And All That Jazz

Jazz aficionados in Baltimore, both budding and experienced, would do well to visit the website of the Baltimore Jazz Alliance from time to time, where a calendar of shows in the city and county is regularly updated. Also on the BJA site is their archive of monthly newsletters, each rife with Baltimore jazz goings-on, CD reviews, and reviews of live shows.

Mark Osteen, a professor of English at Loyola University, was one of the founding members of the BJA. From time to time, I’ve been fortunate enough to be asked by him to write some live show reviews. (I wrote about native Baltimorean Antonio Hart in the Alliance’s May 2010 newsletter.) Most recently, for the December newsletter, I wrote about Naima Shamborguer, a jazz vocalist from Detroit whose latest album, ‘Round Midnight, was described by Mark Styker of the Detroit Free Press as “a magical collection of ballads.”

Shamborguer performed at the Eubie Blake Center on Howard Street earlier this month. If you’re so musically inclined, I urge you to pick up a copy of her latest album, in addition to reading the show review in the next BJA newsletter. Until that newsletter publishes–at which point I’ll link to the article in full–I’ve provided a short excerpt from my show review below:

Being a relative novice to the jazz world, I couldn’t identify many of the songs sung, though the selection was a mix of covers and Shamborguer originals played in a variety of styles: some Latin, some Samba, some straight-ahead swing, slowed down just enough so as to not overpower Shamborguer’s voice, as well as a few ballads sprinkled in. However, not knowing the tunes was a small handicap, as the real entertainment was being wrapped up in Shamborguer’s stage presence.

She possesses a warm and womanly voice, which holds a tinge of raspiness and is able to arrest listeners the instant it comes over the speakers. While sometimes pure singers can appear nervous or fidgety when the lyrics are done or during music breaks between verses and choruses, Shamborguer owned the stage, moving her body and bobbing her head in time with the rhythm section. A rendition of Phyllis Molinary’s “Here’s to Life” was particularly powerful, as Shamborguer was accompanied only by Willis’ piano strokes; her crooning, dark vocals carried the ballad along effortlessly, bringing to the song a feeling of hopeful melancholy that gave, quite literally, wonderful voice to Molinary’s lyrics.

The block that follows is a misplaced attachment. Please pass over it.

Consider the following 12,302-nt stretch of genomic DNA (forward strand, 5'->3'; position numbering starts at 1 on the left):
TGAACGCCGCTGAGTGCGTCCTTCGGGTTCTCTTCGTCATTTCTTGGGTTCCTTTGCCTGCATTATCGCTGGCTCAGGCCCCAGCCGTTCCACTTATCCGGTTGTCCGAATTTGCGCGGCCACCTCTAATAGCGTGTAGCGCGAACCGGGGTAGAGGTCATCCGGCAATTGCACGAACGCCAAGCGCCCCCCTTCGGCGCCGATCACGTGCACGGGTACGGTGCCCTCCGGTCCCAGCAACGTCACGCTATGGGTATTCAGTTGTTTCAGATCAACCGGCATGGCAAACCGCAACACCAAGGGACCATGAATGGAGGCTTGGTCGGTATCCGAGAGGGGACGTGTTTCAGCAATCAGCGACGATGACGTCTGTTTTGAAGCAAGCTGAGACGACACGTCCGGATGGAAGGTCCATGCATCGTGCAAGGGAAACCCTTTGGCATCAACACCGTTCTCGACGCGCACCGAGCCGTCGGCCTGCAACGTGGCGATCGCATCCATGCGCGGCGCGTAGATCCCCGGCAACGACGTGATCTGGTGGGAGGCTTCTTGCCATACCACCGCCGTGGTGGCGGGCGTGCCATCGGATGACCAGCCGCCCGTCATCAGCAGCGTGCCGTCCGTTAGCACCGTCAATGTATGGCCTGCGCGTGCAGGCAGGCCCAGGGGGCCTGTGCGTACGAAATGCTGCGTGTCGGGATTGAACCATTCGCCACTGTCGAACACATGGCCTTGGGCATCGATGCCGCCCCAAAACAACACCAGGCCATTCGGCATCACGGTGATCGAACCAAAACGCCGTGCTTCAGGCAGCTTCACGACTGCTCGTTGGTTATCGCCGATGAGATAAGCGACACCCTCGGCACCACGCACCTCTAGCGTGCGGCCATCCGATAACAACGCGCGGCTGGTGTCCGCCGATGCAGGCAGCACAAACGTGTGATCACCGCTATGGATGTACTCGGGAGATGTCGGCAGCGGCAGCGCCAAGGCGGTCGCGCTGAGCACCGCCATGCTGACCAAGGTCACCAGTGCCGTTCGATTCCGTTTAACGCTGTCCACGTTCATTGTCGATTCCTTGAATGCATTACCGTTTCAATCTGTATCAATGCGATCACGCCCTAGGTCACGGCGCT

Twitter Me This

The AP’s new Twitter “retweeting” policy gets one thing right and one thing wrong.

The new policy updates the guidelines set by AP in July, which said that reporters could retweet material from “AP-branded accounts.” Now, reporters retweeting material without making it abundantly clear that they’re not in agreement with the original tweet—especially if that tweet offers some sort of opinion—will presumably get in some sort of trouble. (For examples of how to retweet under the new AP policy, head to Mallory Jean Tenore’s post over at Poynter.) The one new element of this that everyone (read: people in comments boards) seems to be railing against is the placement of the “RT” in any retweet. (The AP suggests placing it before a staffer’s written material, and not before the “@[TwitterName].”) This is what’s wrong with the new policy—but insofar as shuffling the placement of the RT is anything wrong, it’s a minor gripe.

But what is revolutionary about the policy, in a weird, kowtowing to traditional authority type of way, is the fact that the AP is attempting to impose some type of editorial judgment—albeit self-judgment—on the content its reporters choose to retweet. And while there is an argument to be made for such a policy stifling the flow of information or preventing staffers from tweeting pertinent information effortlessly, I think those arguments are mostly theoretical attempts at finding some avenue through which a criticism of the AP’s new policy is valid. By asking its reporting staff on Twitter to make it plainly evident when they are retweeting someone else’s opinion as opposed to someone else’s news isn’t some sign of journalistic muzzling/bucking tweeting conventions/apocalyptic downfall of the Interwebs.* (And it sure as hell isn’t the AP saying that its reporters aren’t allowed to have opinions, as some have suggested.)

If anything, it’s simply pointing out to staff members that their actions as AP reporters have ramifications that reflect both upon themselves and the organization, which is trying to be a credible news organization each day. Approaching social media with a level of decorum, both in speech and how you’re disseminating information, is a logical extension of that.

*I’m well aware that my own Twitter page says that retweets are not endorsements, with a “Duh” appended. (These damn kids!) There’s an entire argument to be had about whether retweets on Twitter constitute endorsements (some would say no, which would make any disclaimer such as my own completely pointless; but some journalists seem to think that retweets do constitute endorsements.) The argument here is whether the AP’s new policy is really stifling its reporters. I’m sure no AP staffers will get in trouble for retweeting that the Eagles are the best team in the NFL, for instance.